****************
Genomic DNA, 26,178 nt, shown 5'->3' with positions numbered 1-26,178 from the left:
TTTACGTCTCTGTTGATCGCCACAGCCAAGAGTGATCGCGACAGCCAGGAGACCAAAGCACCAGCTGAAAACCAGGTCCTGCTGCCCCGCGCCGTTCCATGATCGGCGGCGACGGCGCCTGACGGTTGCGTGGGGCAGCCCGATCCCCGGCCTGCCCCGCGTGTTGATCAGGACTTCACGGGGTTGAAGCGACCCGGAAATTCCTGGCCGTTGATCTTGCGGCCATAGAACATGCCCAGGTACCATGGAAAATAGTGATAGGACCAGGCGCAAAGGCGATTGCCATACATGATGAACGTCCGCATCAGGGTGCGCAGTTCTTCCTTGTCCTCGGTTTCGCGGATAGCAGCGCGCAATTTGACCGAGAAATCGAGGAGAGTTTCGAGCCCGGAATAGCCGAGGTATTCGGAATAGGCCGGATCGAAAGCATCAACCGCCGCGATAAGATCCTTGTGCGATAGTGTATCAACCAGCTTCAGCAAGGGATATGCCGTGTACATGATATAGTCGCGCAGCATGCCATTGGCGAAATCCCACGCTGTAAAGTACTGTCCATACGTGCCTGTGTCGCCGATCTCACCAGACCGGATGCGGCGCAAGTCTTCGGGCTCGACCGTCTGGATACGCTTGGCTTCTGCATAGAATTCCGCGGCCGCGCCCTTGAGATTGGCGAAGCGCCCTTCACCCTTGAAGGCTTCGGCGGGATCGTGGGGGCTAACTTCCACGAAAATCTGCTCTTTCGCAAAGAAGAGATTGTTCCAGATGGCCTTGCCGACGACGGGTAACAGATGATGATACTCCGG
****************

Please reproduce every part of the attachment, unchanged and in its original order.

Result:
Genomic DNA, 26,178 nt, shown 5'->3' with positions numbered 1-26,178 from the left:
TTTACGTCTCTGTTGATCGCCACAGCCAAGAGTGATCGCGACAGCCAGGAGACCAAAGCACCAGCTGAAAACCAGGTCCTGCTGCCCCGCGCCGTTCCATGATCGGCGGCGACGGCGCCTGACGGTTGCGTGGGGCAGCCCGATCCCCGGCCTGCCCCGCGTGTTGATCAGGACTTCACGGGGTTGAAGCGACCCGGAAATTCCTGGCCGTTGATCTTGCGGCCATAGAACATGCCCAGGTACCATGGAAAATAGTGATAGGACCAGGCGCAAAGGCGATTGCCATACATGATGAACGTCCGCATCAGGGTGCGCAGTTCTTCCTTGTCCTCGGTTTCGCGGATAGCAGCGCGCAATTTGACCGAGAAATCGAGGAGAGTTTCGAGCCCGGAATAGCCGAGGTATTCGGAATAGGCCGGATCGAAAGCATCAACCGCCGCGATAAGATCCTTGTGCGATAGTGTATCAACCAGCTTCAGCAAGGGATATGCCGTGTACATGATATAGTCGCGCAGCATGCCATTGGCGAAATCCCACGCTGTAAAGTACTGTCCATACGTGCCTGTGTCGCCGATCTCACCAGACCGGATGCGGCGCAAGTCTTCGGGCTCGACCGTCTGGATACGCTTGGCTTCTGCATAGAATTCCGCGGCCGCGCCCTTGAGATTGGCGAAGCGCCCTTCACCCTTGAAGGCTTCGGCGGGATCGTGGGGGCTAACTTCCACGAAAATCTGCTCTTTCGCAAAGAAGAGATTGTTCCAGATGGCCTTGCCGACGACGGGTAACAGATGATGATACTCCGG